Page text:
As July 1 approaches, the sports world is slowly, but surely, emerging from the self-imposed shutdown necessitated by the coronavirus outbreak in March. It was three months to the date on Thursday when Rudy Gobert was confirmed positive before a Jazz-Thunder game, and the dominoes of sports shutdowns began.
Only now, in mid-June, are some sports like NASCAR and the PGA back in action, while the NBA and NHL are planning for late-July returns to the hardwood and ice.
The wild card remains football, both at the NFL and collegiate level. While the NFL and NCAA are hopeful to return for their regular seasons in the fall, with the playing of games and the accompanying economic drivers, including sports betting on NCAAF and NFL, there are no guarantees, especially with fears of a second wave of COVID-19 menacing on the horizon.
For schools like Oregon State, even if college football does return on-schedule, the new realities of life under the threat of coronavirus will be difficult to navigate.
The date of July 1 is hardly arbitrary for college institutions: It is the date for most athletic programs that the 2020-21 budget year begins. And as OSU athletic director Scott Barnes said to OregonLive recently, the uncertainty about how many games will be played and when, or whether a 2020 season will be played at all, has far-reaching implications for the athletic department as a whole.
The Beavers play in a 45,000-seat stadium. If forced because of social distancing to only allow 50% capacity or less could result in major cuts to Oregon State’s 2020-21 athletic budget, which currently sits at $84 million. As is the case at Division I schools nationwide, it all hinges on football, which generates about 75 percent of the department’s revenue.
“At Oregon State that number, if it’s is $8 (million) or 10 or 12, is more significant, more dramatic for us because we have a smaller budget than most,” Barnes said. “The measures we take to mitigate those issues are going to be deeper and more severe.”
Already, schools are cutting sports programs in wake of the damage already done by the coronavirus, which wiped out high-profile – and profitable – events like the NCAA basketball tournaments and the entire schedule of spring sports, including the baseball and softball World Series.
But the cancellations in March, April and May would be dwarfed by the cancellation of football season – an extinction-level event for many athletic departments. According to ESPN, the cancellation of the 2020 football season would result in a $4 billion loss.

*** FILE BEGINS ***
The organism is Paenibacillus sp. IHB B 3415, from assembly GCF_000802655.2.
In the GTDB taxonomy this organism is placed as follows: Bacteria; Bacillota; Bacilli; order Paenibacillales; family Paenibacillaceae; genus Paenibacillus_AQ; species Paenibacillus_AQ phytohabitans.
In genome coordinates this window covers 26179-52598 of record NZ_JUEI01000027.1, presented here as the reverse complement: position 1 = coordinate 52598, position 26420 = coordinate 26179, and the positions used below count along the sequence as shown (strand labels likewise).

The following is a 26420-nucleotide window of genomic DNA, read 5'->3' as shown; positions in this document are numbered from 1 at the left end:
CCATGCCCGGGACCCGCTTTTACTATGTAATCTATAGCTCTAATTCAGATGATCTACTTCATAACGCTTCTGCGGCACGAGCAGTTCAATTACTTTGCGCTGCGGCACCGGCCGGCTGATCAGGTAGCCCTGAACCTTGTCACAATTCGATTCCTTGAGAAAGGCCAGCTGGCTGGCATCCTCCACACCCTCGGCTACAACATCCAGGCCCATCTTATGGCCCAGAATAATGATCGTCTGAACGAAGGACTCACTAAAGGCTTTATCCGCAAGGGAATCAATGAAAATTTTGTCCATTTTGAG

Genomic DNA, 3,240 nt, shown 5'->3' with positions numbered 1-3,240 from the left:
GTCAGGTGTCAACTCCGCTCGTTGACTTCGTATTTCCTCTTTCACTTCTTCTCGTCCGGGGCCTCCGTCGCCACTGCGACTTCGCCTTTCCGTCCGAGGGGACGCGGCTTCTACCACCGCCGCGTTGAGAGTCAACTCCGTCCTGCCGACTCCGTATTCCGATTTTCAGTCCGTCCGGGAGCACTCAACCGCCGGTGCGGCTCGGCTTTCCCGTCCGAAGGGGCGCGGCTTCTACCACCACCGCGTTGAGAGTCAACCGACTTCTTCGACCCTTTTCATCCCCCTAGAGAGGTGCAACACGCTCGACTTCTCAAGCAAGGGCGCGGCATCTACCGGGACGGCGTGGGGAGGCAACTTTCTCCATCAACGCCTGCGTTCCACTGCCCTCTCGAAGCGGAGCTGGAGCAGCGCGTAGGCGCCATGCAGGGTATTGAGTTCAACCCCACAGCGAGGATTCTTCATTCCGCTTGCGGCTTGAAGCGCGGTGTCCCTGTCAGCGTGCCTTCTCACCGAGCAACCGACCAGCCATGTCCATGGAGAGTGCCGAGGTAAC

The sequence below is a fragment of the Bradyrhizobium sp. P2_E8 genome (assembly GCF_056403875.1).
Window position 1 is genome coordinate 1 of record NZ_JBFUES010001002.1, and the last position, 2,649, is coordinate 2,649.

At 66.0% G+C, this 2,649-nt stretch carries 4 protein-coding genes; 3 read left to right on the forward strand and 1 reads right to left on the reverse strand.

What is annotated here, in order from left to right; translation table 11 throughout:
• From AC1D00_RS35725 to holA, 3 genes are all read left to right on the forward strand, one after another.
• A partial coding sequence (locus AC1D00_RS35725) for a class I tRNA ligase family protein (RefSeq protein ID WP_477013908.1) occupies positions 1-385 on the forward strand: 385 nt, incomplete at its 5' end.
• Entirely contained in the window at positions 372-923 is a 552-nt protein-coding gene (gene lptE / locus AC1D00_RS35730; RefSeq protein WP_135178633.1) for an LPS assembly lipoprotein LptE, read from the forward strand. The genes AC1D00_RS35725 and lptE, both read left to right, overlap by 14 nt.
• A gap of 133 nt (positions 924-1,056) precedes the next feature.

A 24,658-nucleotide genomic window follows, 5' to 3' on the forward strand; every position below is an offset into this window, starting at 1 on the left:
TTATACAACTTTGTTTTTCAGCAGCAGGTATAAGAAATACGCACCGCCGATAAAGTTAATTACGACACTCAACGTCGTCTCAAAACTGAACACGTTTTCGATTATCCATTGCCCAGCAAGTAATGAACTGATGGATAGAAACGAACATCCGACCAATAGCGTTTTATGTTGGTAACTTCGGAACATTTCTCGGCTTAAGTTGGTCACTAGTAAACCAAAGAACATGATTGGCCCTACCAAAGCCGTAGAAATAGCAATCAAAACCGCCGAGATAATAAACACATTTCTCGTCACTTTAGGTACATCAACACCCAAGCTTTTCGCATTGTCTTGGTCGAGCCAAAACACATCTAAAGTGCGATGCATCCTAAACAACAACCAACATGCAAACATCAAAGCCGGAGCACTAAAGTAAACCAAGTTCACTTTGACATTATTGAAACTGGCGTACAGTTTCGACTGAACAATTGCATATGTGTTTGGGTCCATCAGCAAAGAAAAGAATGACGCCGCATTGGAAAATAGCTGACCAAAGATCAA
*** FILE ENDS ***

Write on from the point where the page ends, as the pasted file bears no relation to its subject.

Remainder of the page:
Already, several conferences and individual schools have put in place austerity measures to compensate for losses in revenue due to the coronavirus, in many cases by eliminating entire teams.
The Mid-American Conference plans to eliminate conference tournaments in eight sports; Cincinnati dropped its men’s soccer program; Old Dominion cut wrestling; Furman shut down baseball and men’s lacrosse; Bowling Green cut baseball; Central Michigan terminated men’s track and field; and Akron announced it is eliminating men’s cross country, men’s golf and women’s tennis.
But these are merely band-aids, where the loss of football would act as the severing of a critical artery.
Patrick Rishe, director of the sports business program at Washington University in St. Louis, told ESPN, that the 65 Power 5 schools, including Oregon and Oregon State, would lose more than $4 billion in football revenues, with at least $1.2 billion of that due to lost ticket revenue. Each Power 5 school would see at least an average loss of $62 million in football revenue, including at least $18.6 million in football ticket sales.
At Oregon State, Barnes said he is hopeful to play games at Reser Stadium at 50-percent capacity, which should accommodate season-ticket holders and students. Where it becomes tricky is if the school is only allowed to occupy a number as low as 25-percent capacity. Season-ticket holders would likely get first dibs, but some would be forced to accept credit for future seasons. Refunds would not be available.
“We’re going to get through this with all other measures,” Barnes said. “In saying that, if dramatic circumstances arise, then everything is put back on the table for us. But that is not a focus. Our focus is in other areas to help mitigate that.”